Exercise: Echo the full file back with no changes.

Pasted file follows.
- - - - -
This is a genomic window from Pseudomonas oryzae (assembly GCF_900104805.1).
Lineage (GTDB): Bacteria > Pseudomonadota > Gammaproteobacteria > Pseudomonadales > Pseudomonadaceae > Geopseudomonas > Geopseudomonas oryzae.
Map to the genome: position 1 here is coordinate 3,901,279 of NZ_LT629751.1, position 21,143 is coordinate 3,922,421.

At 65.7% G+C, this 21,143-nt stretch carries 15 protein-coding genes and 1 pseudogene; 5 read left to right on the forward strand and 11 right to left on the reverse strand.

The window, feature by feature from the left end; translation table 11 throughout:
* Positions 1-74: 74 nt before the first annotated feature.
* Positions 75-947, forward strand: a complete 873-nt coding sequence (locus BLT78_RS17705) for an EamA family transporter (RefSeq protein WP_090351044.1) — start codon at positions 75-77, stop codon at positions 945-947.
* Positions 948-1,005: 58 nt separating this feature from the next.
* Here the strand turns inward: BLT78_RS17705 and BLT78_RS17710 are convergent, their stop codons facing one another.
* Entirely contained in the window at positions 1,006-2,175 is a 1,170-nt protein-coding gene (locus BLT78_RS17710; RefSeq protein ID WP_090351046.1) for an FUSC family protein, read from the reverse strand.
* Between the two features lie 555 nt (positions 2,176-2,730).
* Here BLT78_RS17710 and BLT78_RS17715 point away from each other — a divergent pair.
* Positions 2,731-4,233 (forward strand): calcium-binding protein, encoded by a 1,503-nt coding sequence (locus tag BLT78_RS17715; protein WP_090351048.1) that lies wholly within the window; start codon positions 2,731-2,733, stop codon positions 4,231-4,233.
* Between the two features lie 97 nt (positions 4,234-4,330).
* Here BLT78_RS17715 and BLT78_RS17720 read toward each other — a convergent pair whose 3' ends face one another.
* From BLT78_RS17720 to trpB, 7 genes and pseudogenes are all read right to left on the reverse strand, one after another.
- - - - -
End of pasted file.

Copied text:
This is a genomic window from Pseudomonas oryzae (assembly GCF_900104805.1).
Lineage (GTDB): Bacteria > Pseudomonadota > Gammaproteobacteria > Pseudomonadales > Pseudomonadaceae > Geopseudomonas > Geopseudomonas oryzae.
Map to the genome: position 1 here is coordinate 3,901,279 of NZ_LT629751.1, position 21,143 is coordinate 3,922,421.

At 65.7% G+C, this 21,143-nt stretch carries 15 protein-coding genes and 1 pseudogene; 5 read left to right on the forward strand and 11 right to left on the reverse strand.

The window, feature by feature from the left end; translation table 11 throughout:
* Positions 1-74: 74 nt before the first annotated feature.
* Positions 75-947, forward strand: a complete 873-nt coding sequence (locus BLT78_RS17705) for an EamA family transporter (RefSeq protein WP_090351044.1) — start codon at positions 75-77, stop codon at positions 945-947.
* Positions 948-1,005: 58 nt separating this feature from the next.
* Here the strand turns inward: BLT78_RS17705 and BLT78_RS17710 are convergent, their stop codons facing one another.
* Entirely contained in the window at positions 1,006-2,175 is a 1,170-nt protein-coding gene (locus BLT78_RS17710; RefSeq protein ID WP_090351046.1) for an FUSC family protein, read from the reverse strand.
* Between the two features lie 555 nt (positions 2,176-2,730).
* Here BLT78_RS17710 and BLT78_RS17715 point away from each other — a divergent pair.
* Positions 2,731-4,233 (forward strand): calcium-binding protein, encoded by a 1,503-nt coding sequence (locus tag BLT78_RS17715; protein WP_090351048.1) that lies wholly within the window; start codon positions 2,731-2,733, stop codon positions 4,231-4,233.
* Between the two features lie 97 nt (positions 4,234-4,330).
* Here BLT78_RS17715 and BLT78_RS17720 read toward each other — a convergent pair whose 3' ends face one another.
* From BLT78_RS17720 to trpB, 7 genes and pseudogenes are all read right to left on the reverse strand, one after another.